July and November, 2021
incarcerated in Pennsylvania
To whoever can help,
I would like to know if I can sue Wellpath or the prison for medical negligence. If so, how and can you find me a lawyer? I have been waiting for 2 years to get my teeth fixed. Meanwhile, a couple months ago 2 teeth broke off and I lost a filling. I have put in sick calls but no response. I have ended up with infected lymph nodes. They gave me antibiotics and said I would get X-rays. 15 days later, no word from dental. With the lymph nodes, I got double and blurred vision. Continue reading “Medical neglect of elders: Ivan Schweitzer in Pennsylvania”
By Donna Ballard
From PHN Issue 41, Winter 2020
With me being diabetic and in prison, it’s hard to eat healthy. To eat healthy in prison, you really have to go hungry. They serve us a lot of bread, corn, tortillas, and potatoes. We eat a lot of starches and white food that turns to sugar. We have to learn to eat only half of what they serve. If you eat your
veggies, it’s a start. Some meats.
You get a lot of sodium from commissary food, and starches and fatty foods. There are ways to eat better, but it’s always small portions. Now, if you go to the store, you can get stuff for yourself that will help you. At the store, you get peanuts, energizer mix and M&M’s, mix it together to make a snack mix. You can snack on it all week. Jalapeño peppers, meats—some things are good. Check the labels for contents. I hope my sharing has helped.
By Timothy Hinkhouse
From PHN Issue 41, Winter 2020
I conducted an interview with my neighbor, J. Parker, who is a man I have known for several years. He is a 51-year-old man who has been diagnosed with diabetes for the past 13 years of his life. He has had lots of things on his plate that he has had to face in his lifetime in addition to diabetes. He has been incarcerated for the past 25 years, and he has an out date of 2023. This makes him worried about how he will take care of his diabetes, eat healthy, and still keep his positive outlook on life. In prison, everything has been taken care of for you. Out in the free world, we have to take care of ourselves, which can be scary for someone getting out after spending over half their life in prison.
Our sister publication, Turn It Up! Staying Strong Inside, has just released its second issue! This is a beautiful, detailed and comprehensive resource for people in prison about how to survive, thrive and advocate for their health. Turn It Up! is published by the SERO Project.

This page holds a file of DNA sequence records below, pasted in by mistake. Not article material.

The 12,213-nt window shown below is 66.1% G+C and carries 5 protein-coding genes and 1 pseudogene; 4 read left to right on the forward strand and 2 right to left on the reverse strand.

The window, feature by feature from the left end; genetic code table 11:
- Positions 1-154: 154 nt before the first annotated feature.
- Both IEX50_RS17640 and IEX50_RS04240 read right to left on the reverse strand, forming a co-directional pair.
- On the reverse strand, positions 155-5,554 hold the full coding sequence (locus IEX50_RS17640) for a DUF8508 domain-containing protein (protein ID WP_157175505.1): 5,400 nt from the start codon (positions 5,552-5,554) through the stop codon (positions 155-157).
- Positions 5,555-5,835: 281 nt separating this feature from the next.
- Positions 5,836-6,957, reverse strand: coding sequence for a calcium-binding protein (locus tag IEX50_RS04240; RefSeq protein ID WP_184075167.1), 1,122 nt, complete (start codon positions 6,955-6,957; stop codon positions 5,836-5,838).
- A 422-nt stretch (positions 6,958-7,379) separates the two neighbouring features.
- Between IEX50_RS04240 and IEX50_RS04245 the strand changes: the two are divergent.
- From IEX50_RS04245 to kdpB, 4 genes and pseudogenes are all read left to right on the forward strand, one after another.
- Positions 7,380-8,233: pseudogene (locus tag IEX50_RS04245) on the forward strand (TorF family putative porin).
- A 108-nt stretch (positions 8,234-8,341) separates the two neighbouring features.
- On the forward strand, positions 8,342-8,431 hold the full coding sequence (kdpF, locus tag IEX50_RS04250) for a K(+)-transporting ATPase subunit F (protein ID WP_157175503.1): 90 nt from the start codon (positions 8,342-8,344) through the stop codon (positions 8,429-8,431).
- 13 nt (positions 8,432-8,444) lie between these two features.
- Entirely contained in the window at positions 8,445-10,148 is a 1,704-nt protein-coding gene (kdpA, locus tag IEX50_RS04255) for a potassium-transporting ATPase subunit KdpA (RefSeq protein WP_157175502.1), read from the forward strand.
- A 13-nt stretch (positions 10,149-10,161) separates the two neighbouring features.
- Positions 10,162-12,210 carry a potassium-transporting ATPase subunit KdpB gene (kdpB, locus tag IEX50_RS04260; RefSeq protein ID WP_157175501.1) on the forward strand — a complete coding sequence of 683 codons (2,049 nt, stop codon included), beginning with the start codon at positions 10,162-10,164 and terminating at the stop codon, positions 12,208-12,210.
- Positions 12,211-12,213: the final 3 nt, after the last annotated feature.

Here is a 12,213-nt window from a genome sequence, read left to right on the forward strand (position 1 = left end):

You can read it online here and order a copy for your loved one in prison here.
Visit TheBody for a wonderful interview with the editors.
By Lucy Gleysteen and Seth Lamming
From PHN Issue 39, Winter/Spring 2019
Everyone experiences stress. Sometimes stress can act to help push us through difficult situations. Not all stress is bad but when stress spirals out of control, it puts the body more at risk for developing serious illness. Stress is not something that is “just in your head,” because it can impact your body, emotions, thoughts, and behaviors. Being able to recognize stress is one step in reducing its impact. This article will explain the impact of stress, and things you can do to reduce your stress levels.
Continue reading “The Impact of Stress on the Body”
by Michel Deforge
From PHN Issue 34, Fall 2017
Eating healthy did not even feel realistic, or possible,
when I started trying to overcome the obstacles. I now believe that the
physical and psychological benefits make it easy. Continue reading “Eating healthier meals in prison”
by Julie Carney
From PHN Issue 33, Summer 2017
is a group of diseases caused by too much sugar, or glucose, in the
blood. Our bodies have a hormone, insulin, which is produced by our
pancreas, that helps move glucose out of the blood and into our cells. In
diabetes, less glucose enters into the cells, and instead it builds up in the blood,
causing high blood sugar. In Type 1 diabetes, the body makes no insulin.
In Type 2 diabetes, the body does not make enough insulin or can’t use it well.
In Gestational diabetes, a person gets diabetes when they are pregnant,
increasing their risk of Type 2 diabetes after the pregnancy. Continue reading “Managing Diabetes”